Thursday, September 27, 2012


“It is not exactly factually autobiographical. It is emotionally autobiographical.”

David French

Alistair MacLeod's No Great Mischief, currently running at Tarragon Theatre, is a very moving and precariously joyful journey concerning the semi-fictional lives of the MacDonald clan. Through a series of scenes that move back and forth between past and present encounters, R.H. Thomson and David Fox lead a stellar cast of characters, against all odds, toward a strangely life-affirming end. Fox runs the gamut of emotions with superb vocal skill and physicalization. One scene has him seated beside Thomson during an explosive narrative moment that reads like a gorgeous example of modern dance theatre as two powerful masculine bodies  deliver impeccable emotion, then fall silent long enough to render a memorable and moving tableau.

Mike Ross (composer) and Todd Charlton (sound designer) have orchestrated a series of wonderful musical interludes and tumultuous sound effects that punctuate the closeness of a family and a community struggling to survive. Playing multiple roles, the ensemble sings, dances, and acts their way in and out of a variety of familial dysfunctions that reveal the tight knit, topsy turvy world of a clan the playwright considers to be "the Celtics football team of their time...the big team [who] really affected history, because if they would go, or wouldn't go, or would support you or not support you, it would change things."

J.D. Nicholsen and John Dolan as the grandfathers are diverse studies in paternal order. Their presence in the ensemble moves seamlessly in and out of minor roles, always veering skillfully back toward the strong, distinct symbols of grandfatherly grace and love that holds the family together. 

Ben Irvine's California cousin brings an energy to the second act that raises the stakes and moves spectators toward a powerful, double-edged realization that our American cohorts have played multi-faceted and wildly entertaining parts in our collective Canadian lives. Irvine's rendition of The Times they are a Changin', with the aid of the entire ensemble, exemplifies the immaculately directed, choreographed sequences that bring a powerful musical subtext to the overall piece. Director Richard Rose, with the aid of Charlotte Dean's beautifully evocative set and costumes, has created a truly inventive and powerful collection of scenes that rely upon a form of performance oriented theatrical strategies that utilize the stage as a kind of studio/workshop for the exploration of complex familial interaction.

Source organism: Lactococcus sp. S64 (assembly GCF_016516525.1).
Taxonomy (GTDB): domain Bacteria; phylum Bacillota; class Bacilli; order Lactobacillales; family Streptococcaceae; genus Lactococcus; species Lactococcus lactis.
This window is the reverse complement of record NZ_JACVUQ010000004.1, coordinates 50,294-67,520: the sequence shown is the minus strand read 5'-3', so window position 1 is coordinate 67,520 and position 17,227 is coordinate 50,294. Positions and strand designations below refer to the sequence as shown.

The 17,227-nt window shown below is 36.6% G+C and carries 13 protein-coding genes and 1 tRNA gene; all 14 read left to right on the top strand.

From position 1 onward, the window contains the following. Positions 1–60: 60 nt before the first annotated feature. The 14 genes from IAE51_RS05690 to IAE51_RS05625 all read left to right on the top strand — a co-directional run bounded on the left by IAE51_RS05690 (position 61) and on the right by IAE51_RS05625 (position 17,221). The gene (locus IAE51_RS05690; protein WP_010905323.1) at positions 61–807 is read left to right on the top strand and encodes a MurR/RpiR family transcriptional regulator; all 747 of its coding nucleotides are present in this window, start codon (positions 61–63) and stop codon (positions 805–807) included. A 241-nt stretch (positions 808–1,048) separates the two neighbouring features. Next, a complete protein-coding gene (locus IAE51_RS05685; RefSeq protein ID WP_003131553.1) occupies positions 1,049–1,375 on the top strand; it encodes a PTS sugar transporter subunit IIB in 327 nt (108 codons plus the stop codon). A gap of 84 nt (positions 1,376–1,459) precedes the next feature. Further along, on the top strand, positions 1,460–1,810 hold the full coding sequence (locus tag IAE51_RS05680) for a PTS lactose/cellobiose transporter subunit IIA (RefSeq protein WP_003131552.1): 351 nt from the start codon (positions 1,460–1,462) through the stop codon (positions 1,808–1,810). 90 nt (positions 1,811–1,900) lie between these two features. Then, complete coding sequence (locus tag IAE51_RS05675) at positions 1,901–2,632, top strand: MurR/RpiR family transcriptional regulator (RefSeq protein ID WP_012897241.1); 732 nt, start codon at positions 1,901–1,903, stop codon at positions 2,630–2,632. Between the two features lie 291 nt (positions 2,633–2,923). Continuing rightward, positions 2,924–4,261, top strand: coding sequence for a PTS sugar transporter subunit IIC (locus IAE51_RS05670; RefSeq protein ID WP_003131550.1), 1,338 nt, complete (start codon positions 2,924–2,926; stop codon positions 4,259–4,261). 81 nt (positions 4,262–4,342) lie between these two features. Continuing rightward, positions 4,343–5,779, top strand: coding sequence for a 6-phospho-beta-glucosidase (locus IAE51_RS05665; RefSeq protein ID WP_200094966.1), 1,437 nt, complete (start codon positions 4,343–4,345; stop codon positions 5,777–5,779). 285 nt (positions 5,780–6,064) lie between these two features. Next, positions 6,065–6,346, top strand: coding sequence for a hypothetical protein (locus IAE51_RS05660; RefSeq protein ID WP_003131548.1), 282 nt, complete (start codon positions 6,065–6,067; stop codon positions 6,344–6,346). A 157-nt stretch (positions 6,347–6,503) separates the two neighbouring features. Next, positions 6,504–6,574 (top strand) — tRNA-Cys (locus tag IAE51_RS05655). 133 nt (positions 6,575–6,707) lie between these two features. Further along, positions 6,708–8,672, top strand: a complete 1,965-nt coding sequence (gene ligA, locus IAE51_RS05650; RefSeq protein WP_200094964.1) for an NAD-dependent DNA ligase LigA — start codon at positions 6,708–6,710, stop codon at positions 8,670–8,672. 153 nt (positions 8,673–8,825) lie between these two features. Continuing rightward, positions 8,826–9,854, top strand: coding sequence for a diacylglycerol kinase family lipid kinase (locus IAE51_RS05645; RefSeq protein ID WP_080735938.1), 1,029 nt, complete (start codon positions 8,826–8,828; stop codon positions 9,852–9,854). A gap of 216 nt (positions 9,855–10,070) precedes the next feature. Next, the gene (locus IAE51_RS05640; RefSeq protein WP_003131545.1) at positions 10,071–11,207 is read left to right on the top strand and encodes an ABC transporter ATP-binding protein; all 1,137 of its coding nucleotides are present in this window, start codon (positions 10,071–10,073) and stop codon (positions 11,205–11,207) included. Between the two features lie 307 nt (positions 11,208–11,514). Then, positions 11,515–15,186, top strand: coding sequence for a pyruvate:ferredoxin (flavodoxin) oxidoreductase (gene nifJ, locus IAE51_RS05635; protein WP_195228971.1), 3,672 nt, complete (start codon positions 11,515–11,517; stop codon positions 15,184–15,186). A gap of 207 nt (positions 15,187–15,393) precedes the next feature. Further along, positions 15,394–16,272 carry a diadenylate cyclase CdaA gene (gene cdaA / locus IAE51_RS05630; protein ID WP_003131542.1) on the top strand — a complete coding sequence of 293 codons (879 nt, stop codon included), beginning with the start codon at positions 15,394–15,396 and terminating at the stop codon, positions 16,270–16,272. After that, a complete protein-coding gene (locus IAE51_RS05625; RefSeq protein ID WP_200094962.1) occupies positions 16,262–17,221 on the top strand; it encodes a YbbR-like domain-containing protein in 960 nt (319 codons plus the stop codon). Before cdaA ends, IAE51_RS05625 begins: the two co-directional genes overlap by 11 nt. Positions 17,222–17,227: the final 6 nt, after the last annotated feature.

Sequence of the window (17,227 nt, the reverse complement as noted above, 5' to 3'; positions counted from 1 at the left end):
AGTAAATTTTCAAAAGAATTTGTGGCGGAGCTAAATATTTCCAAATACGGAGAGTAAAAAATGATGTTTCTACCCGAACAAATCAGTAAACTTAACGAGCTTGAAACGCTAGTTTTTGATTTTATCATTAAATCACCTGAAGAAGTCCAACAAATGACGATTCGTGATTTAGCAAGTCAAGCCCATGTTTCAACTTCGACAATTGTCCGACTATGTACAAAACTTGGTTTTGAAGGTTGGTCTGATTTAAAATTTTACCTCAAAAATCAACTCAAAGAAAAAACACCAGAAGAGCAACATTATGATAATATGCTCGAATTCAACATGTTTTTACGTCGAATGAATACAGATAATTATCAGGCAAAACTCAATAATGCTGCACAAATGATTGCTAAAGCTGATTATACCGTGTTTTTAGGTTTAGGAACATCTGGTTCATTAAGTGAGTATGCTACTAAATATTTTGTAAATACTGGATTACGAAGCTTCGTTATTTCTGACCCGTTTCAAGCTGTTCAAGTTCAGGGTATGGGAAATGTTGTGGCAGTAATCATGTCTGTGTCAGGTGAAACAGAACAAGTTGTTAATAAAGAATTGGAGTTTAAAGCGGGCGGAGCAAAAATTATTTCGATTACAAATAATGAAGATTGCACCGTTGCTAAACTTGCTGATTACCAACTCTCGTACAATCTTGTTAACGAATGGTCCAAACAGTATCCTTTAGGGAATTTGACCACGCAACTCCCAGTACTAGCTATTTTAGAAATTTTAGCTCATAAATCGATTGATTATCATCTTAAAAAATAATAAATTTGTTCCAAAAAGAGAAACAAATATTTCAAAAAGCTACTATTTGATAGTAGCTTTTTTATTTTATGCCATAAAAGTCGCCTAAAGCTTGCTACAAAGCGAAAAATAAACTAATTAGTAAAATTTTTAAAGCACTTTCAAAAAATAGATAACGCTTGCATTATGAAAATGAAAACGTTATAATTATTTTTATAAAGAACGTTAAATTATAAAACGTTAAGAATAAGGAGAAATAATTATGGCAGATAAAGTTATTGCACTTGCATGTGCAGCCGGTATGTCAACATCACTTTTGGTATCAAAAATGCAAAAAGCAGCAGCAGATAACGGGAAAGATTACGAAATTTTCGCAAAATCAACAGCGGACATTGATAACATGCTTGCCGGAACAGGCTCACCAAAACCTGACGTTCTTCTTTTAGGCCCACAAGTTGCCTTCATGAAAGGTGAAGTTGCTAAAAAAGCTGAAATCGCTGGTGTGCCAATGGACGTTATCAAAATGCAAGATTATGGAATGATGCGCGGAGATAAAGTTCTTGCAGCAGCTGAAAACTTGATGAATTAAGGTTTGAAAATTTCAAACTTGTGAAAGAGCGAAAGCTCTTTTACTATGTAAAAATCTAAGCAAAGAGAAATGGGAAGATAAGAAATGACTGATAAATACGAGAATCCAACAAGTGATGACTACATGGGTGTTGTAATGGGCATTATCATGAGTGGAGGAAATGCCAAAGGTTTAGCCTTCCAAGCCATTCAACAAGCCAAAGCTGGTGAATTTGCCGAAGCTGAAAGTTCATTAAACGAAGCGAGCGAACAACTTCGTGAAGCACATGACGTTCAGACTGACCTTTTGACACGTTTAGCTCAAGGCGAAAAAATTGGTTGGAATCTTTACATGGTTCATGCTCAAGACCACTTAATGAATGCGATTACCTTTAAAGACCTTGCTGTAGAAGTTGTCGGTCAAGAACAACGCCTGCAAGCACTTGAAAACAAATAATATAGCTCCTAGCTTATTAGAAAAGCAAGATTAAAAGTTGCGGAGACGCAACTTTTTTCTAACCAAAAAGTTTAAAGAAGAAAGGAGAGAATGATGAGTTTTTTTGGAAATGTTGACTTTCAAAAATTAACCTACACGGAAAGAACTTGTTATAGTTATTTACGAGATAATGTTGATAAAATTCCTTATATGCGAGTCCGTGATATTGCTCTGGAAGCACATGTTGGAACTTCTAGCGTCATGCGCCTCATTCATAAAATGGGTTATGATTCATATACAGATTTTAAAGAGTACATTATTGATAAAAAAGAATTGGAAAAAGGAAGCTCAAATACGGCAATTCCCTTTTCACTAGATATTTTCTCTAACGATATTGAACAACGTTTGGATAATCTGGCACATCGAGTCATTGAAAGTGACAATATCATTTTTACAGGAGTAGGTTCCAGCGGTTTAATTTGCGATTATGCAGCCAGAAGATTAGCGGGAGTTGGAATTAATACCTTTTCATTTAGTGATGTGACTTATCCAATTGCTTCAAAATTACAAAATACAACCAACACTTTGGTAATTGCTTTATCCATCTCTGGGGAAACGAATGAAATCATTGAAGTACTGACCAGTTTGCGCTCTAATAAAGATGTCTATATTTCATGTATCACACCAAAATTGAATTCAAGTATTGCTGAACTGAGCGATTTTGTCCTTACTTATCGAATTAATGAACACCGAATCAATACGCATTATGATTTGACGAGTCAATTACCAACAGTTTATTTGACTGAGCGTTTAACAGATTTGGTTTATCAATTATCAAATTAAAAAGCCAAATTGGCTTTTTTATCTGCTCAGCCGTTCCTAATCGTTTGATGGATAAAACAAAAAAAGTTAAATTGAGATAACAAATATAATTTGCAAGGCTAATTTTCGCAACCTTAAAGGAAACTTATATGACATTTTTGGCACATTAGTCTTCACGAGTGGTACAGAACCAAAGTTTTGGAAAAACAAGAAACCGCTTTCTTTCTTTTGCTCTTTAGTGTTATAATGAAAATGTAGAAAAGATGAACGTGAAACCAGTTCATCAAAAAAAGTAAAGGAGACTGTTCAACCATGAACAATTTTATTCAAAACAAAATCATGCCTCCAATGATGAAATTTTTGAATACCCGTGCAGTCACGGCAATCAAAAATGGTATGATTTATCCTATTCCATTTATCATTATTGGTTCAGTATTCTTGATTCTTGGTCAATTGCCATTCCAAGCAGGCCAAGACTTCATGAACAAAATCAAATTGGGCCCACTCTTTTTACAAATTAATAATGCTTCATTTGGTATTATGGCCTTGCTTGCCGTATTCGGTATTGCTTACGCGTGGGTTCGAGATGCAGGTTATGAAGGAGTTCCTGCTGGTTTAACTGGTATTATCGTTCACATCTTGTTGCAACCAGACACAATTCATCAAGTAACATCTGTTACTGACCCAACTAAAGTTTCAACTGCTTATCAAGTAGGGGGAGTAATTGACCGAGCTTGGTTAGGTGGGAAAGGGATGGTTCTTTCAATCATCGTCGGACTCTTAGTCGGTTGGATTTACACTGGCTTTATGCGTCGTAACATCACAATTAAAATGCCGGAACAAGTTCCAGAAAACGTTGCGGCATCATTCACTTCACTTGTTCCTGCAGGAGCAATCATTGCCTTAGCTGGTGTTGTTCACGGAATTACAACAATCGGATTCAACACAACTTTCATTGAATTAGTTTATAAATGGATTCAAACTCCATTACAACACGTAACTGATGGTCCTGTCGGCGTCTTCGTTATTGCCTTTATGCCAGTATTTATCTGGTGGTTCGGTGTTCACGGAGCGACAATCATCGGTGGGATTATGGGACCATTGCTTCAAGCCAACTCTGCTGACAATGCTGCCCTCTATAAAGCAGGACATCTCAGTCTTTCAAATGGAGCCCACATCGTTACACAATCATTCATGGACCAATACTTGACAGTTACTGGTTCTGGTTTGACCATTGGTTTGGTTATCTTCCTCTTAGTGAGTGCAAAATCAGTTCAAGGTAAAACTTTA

Stephen Guy-McGrath and Daniel Giverin provide further diversity through music, dance and secondary characterization that rounds out the troupe with physical and vocal diversity and flair. 

Nicola Lipman, as the lone feminine presence, is strong throughout, and has a powerful and moving scene with R.H. Thomson so skillfully written and performed that it becomes one of those bittersweet life affirming moments that teaches spectators so much about memory, love, and aging.

In an upstairs room at Tarragon, until the end of this month, a tribute to David French speaks multitudes on the heritage so many Canadian playwrights have crafted from their lives and the lives around them. One quote rings true for so much great drama. As French has said about his own dramaturgy chronicling the lives of The Mercer family - “It is not exactly factually autobiographical. It is emotionally autobiographical.” Both French and MacLeod have mastered the art of storytelling in the theatre in a multi-facted way that embraces a kind of universalized heritage that bears the marks of a distinctly 'Canadian' experience - as that experience draws from a variety of cultural truths and semi-fictions.  

No Great Mischief runs until October 21st

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